Summit County firefighters: Black Forest burn area looked like home

Caddie Nath
A DC-10 Air Tanker drops fire retardant near home in the evening as the Black Forest Fire continues to burn out of control for a second straight day near Colorado Springs on Wednesday, June 12, 2013. The fire has consumed 11,500 acres. It has destroyed 92 homes and damaged others. The erratic fire has forced the evacuation of thousands of people. (AP Photo/BryanOller)
AP | fr81708 AP

Presenting a slideshow in front of the Summit Board of County Commissioners, firefighters Keith McMillan and Tim Caldwell flip to a picture of a single-family home surrounded by a neatly kept yard, few trees and featuring a stone wall on one side. It’s nearly obscured in a haze of smoke, but it’s still standing.

The 4,000-square-foot home next to it burned to the ground in the Black Forest fire that destroyed nearly 500 houses in June.

Local teams who responded to help fight the El Paso County blaze noticed a pattern in the neighborhoods affected by the fire: defensible space. The blaze destroyed entire neighborhoods in densely wooded locations where no mitigation work had been done but — as shown on a map of the burn area — skirted around communities that had created fire breaks.

“This mitigation, it does work and we’ve got a good start on it, but we can do a lot more,” said McMillan, who with Caldwell is part of the Red, White and Blue Fire Protection District. “I think it’s going to need a kick in the pants to say, ‘It does work, it could happen here and I’m going to do my part.’”

Fire officials say many of the areas that were destroyed in the blaze reminded them of communities in Summit County, such as neighborhoods in the Peak 7 area, which aerial photos show are situated in heavily forested locations with no protective space around the homes.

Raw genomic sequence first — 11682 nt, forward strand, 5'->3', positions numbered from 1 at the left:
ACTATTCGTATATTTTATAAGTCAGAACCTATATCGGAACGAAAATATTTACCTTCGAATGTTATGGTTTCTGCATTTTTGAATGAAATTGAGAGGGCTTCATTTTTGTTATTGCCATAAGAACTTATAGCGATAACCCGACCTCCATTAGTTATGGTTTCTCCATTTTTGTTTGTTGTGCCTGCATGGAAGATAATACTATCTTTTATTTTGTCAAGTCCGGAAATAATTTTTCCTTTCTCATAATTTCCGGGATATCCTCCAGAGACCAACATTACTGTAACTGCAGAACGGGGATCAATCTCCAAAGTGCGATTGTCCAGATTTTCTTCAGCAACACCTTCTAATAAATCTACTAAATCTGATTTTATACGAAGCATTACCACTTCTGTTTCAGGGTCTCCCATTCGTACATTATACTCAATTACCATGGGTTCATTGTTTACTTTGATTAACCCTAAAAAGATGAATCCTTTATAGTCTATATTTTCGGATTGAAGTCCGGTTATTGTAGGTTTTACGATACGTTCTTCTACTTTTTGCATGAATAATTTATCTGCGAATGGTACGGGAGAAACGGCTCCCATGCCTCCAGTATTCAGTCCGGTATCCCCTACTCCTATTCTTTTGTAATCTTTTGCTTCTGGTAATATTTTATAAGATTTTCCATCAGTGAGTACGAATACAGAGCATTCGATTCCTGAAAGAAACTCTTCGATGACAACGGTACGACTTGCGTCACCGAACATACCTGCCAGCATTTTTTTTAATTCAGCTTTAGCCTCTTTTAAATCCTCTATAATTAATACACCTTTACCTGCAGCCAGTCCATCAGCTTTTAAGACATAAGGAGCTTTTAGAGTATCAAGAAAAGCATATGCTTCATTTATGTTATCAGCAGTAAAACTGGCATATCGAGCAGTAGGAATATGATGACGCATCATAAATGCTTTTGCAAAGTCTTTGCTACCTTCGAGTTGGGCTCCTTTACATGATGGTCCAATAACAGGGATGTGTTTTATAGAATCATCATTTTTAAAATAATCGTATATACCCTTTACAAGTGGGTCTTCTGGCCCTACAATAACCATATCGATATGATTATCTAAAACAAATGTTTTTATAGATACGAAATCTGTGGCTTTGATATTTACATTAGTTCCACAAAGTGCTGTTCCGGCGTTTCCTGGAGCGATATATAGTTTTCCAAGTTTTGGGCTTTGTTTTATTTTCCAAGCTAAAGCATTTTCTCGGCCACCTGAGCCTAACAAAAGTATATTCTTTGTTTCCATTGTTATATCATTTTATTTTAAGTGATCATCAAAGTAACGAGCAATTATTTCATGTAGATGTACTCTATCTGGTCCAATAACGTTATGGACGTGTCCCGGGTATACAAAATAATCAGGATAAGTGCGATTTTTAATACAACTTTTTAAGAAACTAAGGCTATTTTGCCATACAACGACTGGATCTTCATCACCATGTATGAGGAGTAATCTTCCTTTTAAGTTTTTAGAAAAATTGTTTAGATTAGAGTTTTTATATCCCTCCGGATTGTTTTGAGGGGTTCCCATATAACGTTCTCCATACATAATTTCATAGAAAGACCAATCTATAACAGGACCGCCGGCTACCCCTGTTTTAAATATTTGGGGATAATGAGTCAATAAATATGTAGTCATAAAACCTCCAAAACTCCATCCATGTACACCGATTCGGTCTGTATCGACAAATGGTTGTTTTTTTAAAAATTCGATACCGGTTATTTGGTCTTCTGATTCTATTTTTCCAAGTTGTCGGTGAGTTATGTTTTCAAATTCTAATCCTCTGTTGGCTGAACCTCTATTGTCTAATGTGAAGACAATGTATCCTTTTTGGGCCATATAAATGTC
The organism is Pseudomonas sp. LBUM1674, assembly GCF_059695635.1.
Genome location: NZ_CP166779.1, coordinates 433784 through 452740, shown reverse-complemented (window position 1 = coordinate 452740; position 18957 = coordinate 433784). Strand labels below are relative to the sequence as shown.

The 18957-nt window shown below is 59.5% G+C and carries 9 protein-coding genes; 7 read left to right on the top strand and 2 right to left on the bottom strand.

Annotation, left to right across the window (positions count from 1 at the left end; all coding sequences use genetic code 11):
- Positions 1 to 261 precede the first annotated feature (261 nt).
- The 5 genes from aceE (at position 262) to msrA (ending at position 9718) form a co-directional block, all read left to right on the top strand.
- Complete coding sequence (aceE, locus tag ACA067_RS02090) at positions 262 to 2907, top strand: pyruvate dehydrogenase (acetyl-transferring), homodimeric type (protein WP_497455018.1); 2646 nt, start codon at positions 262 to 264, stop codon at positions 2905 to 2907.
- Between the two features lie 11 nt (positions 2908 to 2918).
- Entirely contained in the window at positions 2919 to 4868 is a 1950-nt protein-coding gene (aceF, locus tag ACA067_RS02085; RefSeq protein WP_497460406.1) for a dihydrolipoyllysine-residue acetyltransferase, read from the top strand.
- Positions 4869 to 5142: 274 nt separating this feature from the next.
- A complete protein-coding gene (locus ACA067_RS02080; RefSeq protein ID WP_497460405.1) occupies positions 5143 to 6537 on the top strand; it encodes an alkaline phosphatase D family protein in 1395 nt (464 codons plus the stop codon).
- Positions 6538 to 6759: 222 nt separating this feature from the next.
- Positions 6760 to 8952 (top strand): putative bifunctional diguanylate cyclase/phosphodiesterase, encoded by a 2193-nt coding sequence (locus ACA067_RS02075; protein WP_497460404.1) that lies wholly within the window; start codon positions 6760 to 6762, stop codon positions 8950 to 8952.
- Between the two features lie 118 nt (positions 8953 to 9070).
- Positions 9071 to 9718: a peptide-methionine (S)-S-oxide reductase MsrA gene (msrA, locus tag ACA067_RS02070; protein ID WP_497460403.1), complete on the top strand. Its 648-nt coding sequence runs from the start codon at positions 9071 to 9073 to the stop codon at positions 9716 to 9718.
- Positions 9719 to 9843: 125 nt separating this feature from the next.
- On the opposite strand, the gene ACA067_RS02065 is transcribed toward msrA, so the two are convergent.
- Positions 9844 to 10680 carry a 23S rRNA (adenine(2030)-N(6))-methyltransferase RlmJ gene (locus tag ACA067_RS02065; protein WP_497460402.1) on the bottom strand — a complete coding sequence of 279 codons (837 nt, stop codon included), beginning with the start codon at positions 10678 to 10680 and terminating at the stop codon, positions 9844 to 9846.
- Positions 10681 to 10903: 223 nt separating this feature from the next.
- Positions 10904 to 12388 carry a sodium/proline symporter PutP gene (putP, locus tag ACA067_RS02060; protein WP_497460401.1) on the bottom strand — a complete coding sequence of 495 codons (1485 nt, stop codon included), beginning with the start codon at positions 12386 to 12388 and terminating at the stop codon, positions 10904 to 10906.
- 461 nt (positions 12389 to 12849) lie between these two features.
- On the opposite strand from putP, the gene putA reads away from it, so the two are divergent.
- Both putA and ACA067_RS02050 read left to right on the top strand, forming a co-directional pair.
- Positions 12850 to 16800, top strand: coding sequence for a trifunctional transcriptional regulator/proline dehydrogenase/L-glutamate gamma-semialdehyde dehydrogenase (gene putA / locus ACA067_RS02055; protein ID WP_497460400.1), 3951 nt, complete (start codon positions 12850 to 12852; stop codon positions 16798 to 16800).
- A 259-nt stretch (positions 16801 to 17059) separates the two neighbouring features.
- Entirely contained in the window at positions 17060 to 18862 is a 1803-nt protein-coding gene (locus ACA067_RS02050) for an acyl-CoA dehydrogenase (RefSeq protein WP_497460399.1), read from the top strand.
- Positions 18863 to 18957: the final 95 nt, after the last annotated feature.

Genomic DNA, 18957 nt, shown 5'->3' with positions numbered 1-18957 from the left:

In a wildfire event, embers can travel up to a mile and ignite seemingly random homes, meaning defensible space must be implemented across the board if it is to be effective, Caldwell said.

“This is a community effort,” he said. “Even though your house may be awesome (in terms of mitigation) if your neighbor’s house isn’t a quarter mile away, that’s not going to help you out.”

Defensible space has long been a point of contention in Summit County. Many local homeowners resisted a government-led push to establish defensible space in 2009, frustrated that they were being asked to spend money cutting down the trees they’d once been told to protect and questioning whether it would even work. Through grants and public education, local elected officials and fire districts have been successful in overseeing mitigation efforts in a number of neighborhoods, particularly in the Upper Blue River Basin.

Many communities in the home-ruled town of Breckenridge have taken action to implement defensible space. The neighborhoods that are still at risk are primarily located in unincorporated Summit County, but the statutory county government can’t require defensible space on existing homes.

“We don’t have the authority to go and retroactively require defensible space,” Commissioner Dan Gibbs said. “There are a lot of areas that there are really challenges. … We’re revisiting some of our codes and land use authorities so we can look into the future to see what makes sense, what lessons are learned in other areas and how we can move forward.”

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